Keep on, Madonsela, for your sake, for the sake of South Africa and, indeed, for the sake of Africa because suddenly, the world is watching you with admirable expectation.
It is still a mystery how thugs manage to make their way into the presidency. We have seen it in the Charles Taylors of our continent and, closer to home, who can deny that Zimbabwe is being run by organized criminals?
People like Madonsela must be saluted and encouraged. Our nations need them.
For his part, Jacob Zuma, with all the intelligence at his disposal, must fight toe-to-toe and clear his name. This is an opportunity to show the seriousness of the rule of law.
They must go for it openly and there should be no malice, threats or punishments.
The ANC must censure Gwede Mantashe, its Secretary General, for uttering thinly veiled threats to Madonsela.
The heart of the matter is that what is unfolding in South Africa is something of importance to the region. How the government will react to the Public Protector doing her job is of great importance to other nations in the region.
It is yet another opportunity for South Africa to lead by example and silence people like Mugabe who went all the way to China last week to criticize South Africa.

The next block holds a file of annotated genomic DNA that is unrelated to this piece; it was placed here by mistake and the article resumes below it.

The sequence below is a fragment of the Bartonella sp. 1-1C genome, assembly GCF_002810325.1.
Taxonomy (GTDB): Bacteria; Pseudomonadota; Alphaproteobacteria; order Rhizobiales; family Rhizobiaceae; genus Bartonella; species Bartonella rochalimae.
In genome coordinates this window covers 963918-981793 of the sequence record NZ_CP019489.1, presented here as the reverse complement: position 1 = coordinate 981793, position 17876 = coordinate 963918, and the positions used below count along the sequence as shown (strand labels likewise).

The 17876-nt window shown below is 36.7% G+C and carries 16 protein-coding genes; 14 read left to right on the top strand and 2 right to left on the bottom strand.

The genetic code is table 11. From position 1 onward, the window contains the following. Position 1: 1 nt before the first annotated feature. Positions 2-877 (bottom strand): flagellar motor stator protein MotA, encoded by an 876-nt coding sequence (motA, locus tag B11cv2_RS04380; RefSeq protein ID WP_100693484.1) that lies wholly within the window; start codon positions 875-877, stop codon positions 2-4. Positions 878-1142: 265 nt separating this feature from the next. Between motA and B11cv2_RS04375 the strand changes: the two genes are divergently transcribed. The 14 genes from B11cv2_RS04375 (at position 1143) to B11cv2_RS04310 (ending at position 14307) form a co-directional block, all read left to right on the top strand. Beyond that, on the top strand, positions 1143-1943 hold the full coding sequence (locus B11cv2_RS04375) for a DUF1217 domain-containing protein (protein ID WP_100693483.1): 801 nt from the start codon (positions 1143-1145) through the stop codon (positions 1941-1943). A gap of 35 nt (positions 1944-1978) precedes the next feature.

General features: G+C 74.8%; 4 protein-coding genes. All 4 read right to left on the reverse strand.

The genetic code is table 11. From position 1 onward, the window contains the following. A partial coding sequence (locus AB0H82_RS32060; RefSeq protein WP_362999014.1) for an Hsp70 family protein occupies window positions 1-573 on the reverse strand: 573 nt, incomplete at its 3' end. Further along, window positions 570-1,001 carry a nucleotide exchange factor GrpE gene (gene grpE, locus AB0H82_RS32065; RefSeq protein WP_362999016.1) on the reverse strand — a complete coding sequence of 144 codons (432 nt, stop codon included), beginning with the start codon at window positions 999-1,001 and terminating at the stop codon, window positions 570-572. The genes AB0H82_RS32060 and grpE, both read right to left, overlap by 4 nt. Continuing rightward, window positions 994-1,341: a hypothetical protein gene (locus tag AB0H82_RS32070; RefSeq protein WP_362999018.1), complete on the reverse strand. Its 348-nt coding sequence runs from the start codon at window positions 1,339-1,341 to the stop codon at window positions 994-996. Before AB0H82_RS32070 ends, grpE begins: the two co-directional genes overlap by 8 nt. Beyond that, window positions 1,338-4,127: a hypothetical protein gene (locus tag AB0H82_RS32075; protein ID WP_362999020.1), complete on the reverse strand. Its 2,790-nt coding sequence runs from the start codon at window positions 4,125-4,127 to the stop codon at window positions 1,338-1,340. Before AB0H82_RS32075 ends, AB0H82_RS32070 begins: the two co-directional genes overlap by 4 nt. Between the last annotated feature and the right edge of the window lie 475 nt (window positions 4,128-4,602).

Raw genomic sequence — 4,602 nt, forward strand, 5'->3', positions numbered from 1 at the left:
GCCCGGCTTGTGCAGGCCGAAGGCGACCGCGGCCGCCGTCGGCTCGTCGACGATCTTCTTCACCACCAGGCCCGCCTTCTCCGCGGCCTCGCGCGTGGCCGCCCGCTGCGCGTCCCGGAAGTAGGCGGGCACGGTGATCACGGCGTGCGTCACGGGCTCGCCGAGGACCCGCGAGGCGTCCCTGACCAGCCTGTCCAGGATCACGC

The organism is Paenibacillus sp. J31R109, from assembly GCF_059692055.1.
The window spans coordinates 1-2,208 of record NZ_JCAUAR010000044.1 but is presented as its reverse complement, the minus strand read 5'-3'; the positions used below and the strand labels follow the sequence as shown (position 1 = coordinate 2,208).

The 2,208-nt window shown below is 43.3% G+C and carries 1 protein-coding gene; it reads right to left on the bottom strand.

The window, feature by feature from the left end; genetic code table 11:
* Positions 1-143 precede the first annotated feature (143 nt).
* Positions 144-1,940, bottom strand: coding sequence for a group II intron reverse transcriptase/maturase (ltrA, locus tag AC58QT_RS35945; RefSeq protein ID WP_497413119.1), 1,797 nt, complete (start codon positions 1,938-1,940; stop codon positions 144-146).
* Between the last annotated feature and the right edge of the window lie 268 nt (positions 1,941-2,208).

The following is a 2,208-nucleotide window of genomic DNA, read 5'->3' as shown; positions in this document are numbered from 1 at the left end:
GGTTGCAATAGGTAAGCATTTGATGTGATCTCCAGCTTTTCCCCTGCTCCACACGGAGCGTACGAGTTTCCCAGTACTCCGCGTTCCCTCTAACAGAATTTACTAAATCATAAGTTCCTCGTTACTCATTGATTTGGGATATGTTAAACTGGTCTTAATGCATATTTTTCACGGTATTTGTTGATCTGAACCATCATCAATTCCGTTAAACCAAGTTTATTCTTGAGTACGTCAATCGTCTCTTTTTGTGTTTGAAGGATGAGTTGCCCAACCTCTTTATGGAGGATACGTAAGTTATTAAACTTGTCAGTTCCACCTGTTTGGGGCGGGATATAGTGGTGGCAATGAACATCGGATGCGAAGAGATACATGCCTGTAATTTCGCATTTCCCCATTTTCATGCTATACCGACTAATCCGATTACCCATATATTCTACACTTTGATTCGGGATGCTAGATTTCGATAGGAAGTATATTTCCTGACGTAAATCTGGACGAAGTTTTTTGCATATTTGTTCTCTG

Professionals such as Thuli Madonsela need to be encouraged to continue serving their countries in a sincere and honest way. Africa must break away from the old mentalities of putting politicians above the law because presidents are our servants not our masters.
The ANC must not copy the behavior of ZANU-PF and always stand in the way or meddle with any investigations that are being undertaken by government. The ANC must keep the boundaries between the party and government very clear, something most African countries fail to do.
I feel some comfort that, in South Africa, there are not yet unexplained road accidents of a political nature such as we suffer in Zimbabwe whenever someone crosses the path of that abominable ‘Wizard Of Zim’, Robert Mugabe.
Botswana has registered its most prominent “road accident” claiming a very popular opposition leader who, ironically, met his fate coming from South Africa and I would like to hope that it is the last in our entire region.
It is a shame that across the world, liars and cheaters survive longer than those who stand for the truth.
Thuli, your courage must not be tempered with “I can, but I won’t.” If you have to go to court, go. If Zuma wants to counter that, he should; it is his right. But do not temper the law or your efforts to accommodate political cronies.
Go the whole hog, Madame.
And, Thuli, if you can, try to cox back the likes of Lindiwe Mazibuko to add voices from their corners to assist with a strong voice of what South Africa needs to be like.
It is not a dream but a wish…but both dreams and wishes have been known to be granted.
Surely, your country cannot be criticized by that murderer Mugabe, when you can do better for yourselves and for Africa.
African nations have responsibilities and obligationsfor each other. We are the same, only that we are different.